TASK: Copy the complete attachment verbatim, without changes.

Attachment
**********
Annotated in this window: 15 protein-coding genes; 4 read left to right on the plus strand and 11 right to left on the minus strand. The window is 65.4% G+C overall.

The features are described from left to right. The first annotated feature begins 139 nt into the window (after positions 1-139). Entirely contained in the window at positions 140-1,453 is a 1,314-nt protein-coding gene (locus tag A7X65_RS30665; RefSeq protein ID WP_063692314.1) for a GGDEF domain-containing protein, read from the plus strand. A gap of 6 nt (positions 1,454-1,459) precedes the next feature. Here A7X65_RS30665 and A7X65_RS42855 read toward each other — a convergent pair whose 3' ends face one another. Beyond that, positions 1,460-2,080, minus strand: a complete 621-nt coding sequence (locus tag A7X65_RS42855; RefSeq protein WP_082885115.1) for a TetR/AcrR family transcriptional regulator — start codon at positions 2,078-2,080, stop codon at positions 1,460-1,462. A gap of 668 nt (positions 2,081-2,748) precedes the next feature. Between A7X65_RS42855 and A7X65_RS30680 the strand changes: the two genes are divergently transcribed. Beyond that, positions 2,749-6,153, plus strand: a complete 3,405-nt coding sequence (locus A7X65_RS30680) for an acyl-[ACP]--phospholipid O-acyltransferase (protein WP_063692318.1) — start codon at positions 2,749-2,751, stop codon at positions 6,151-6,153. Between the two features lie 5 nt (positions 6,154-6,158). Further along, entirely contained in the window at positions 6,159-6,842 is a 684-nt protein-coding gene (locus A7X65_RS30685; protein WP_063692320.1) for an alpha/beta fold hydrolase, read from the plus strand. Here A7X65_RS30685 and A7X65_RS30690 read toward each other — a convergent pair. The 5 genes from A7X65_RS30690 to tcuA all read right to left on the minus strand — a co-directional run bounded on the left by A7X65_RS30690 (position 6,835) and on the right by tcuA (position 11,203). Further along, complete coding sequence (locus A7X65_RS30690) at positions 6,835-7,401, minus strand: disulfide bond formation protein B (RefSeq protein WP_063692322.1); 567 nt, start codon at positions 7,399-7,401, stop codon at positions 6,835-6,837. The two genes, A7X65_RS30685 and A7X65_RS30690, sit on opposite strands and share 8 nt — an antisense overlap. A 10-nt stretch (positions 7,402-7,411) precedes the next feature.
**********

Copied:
Annotated in this window: 15 protein-coding genes; 4 read left to right on the plus strand and 11 right to left on the minus strand. The window is 65.4% G+C overall.

The features are described from left to right. The first annotated feature begins 139 nt into the window (after positions 1-139). Entirely contained in the window at positions 140-1,453 is a 1,314-nt protein-coding gene (locus tag A7X65_RS30665; RefSeq protein ID WP_063692314.1) for a GGDEF domain-containing protein, read from the plus strand. A gap of 6 nt (positions 1,454-1,459) precedes the next feature. Here A7X65_RS30665 and A7X65_RS42855 read toward each other — a convergent pair whose 3' ends face one another. Beyond that, positions 1,460-2,080, minus strand: a complete 621-nt coding sequence (locus tag A7X65_RS42855; RefSeq protein WP_082885115.1) for a TetR/AcrR family transcriptional regulator — start codon at positions 2,078-2,080, stop codon at positions 1,460-1,462. A gap of 668 nt (positions 2,081-2,748) precedes the next feature. Between A7X65_RS42855 and A7X65_RS30680 the strand changes: the two genes are divergently transcribed. Beyond that, positions 2,749-6,153, plus strand: a complete 3,405-nt coding sequence (locus A7X65_RS30680) for an acyl-[ACP]--phospholipid O-acyltransferase (protein WP_063692318.1) — start codon at positions 2,749-2,751, stop codon at positions 6,151-6,153. Between the two features lie 5 nt (positions 6,154-6,158). Further along, entirely contained in the window at positions 6,159-6,842 is a 684-nt protein-coding gene (locus A7X65_RS30685; protein WP_063692320.1) for an alpha/beta fold hydrolase, read from the plus strand. Here A7X65_RS30685 and A7X65_RS30690 read toward each other — a convergent pair. The 5 genes from A7X65_RS30690 to tcuA all read right to left on the minus strand — a co-directional run bounded on the left by A7X65_RS30690 (position 6,835) and on the right by tcuA (position 11,203). Further along, complete coding sequence (locus A7X65_RS30690) at positions 6,835-7,401, minus strand: disulfide bond formation protein B (RefSeq protein WP_063692322.1); 567 nt, start codon at positions 7,399-7,401, stop codon at positions 6,835-6,837. The two genes, A7X65_RS30685 and A7X65_RS30690, sit on opposite strands and share 8 nt — an antisense overlap. A 10-nt stretch (positions 7,402-7,411) precedes the next feature.